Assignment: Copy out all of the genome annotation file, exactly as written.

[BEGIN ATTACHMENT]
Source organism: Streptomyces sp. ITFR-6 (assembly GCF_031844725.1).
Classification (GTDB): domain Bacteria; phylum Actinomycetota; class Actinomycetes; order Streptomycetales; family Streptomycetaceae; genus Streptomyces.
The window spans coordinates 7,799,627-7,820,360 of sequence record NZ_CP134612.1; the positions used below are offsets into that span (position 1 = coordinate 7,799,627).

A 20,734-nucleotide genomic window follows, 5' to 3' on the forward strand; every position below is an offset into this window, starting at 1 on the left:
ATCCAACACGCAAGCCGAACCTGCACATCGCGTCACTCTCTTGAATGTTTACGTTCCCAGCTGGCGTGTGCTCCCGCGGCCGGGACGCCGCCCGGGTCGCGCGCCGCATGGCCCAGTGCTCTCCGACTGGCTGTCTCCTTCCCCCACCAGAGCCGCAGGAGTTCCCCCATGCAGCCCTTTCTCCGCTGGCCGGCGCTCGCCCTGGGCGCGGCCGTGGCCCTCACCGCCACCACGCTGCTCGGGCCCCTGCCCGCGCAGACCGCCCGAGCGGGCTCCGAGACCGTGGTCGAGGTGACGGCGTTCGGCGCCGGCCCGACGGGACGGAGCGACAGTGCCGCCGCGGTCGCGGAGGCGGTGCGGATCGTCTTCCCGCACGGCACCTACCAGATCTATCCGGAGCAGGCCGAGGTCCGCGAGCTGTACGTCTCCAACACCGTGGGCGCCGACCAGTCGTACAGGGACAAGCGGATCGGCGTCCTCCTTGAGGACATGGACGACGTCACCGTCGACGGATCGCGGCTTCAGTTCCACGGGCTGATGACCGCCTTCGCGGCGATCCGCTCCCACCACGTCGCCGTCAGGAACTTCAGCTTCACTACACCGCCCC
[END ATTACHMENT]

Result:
Source organism: Streptomyces sp. ITFR-6 (assembly GCF_031844725.1).
Classification (GTDB): domain Bacteria; phylum Actinomycetota; class Actinomycetes; order Streptomycetales; family Streptomycetaceae; genus Streptomyces.
The window spans coordinates 7,799,627-7,820,360 of sequence record NZ_CP134612.1; the positions used below are offsets into that span (position 1 = coordinate 7,799,627).

A 20,734-nucleotide genomic window follows, 5' to 3' on the forward strand; every position below is an offset into this window, starting at 1 on the left:
ATCCAACACGCAAGCCGAACCTGCACATCGCGTCACTCTCTTGAATGTTTACGTTCCCAGCTGGCGTGTGCTCCCGCGGCCGGGACGCCGCCCGGGTCGCGCGCCGCATGGCCCAGTGCTCTCCGACTGGCTGTCTCCTTCCCCCACCAGAGCCGCAGGAGTTCCCCCATGCAGCCCTTTCTCCGCTGGCCGGCGCTCGCCCTGGGCGCGGCCGTGGCCCTCACCGCCACCACGCTGCTCGGGCCCCTGCCCGCGCAGACCGCCCGAGCGGGCTCCGAGACCGTGGTCGAGGTGACGGCGTTCGGCGCCGGCCCGACGGGACGGAGCGACAGTGCCGCCGCGGTCGCGGAGGCGGTGCGGATCGTCTTCCCGCACGGCACCTACCAGATCTATCCGGAGCAGGCCGAGGTCCGCGAGCTGTACGTCTCCAACACCGTGGGCGCCGACCAGTCGTACAGGGACAAGCGGATCGGCGTCCTCCTTGAGGACATGGACGACGTCACCGTCGACGGATCGCGGCTTCAGTTCCACGGGCTGATGACCGCCTTCGCGGCGATCCGCTCCCACCACGTCGCCGTCAGGAACTTCAGCTTCACTACACCGCCCC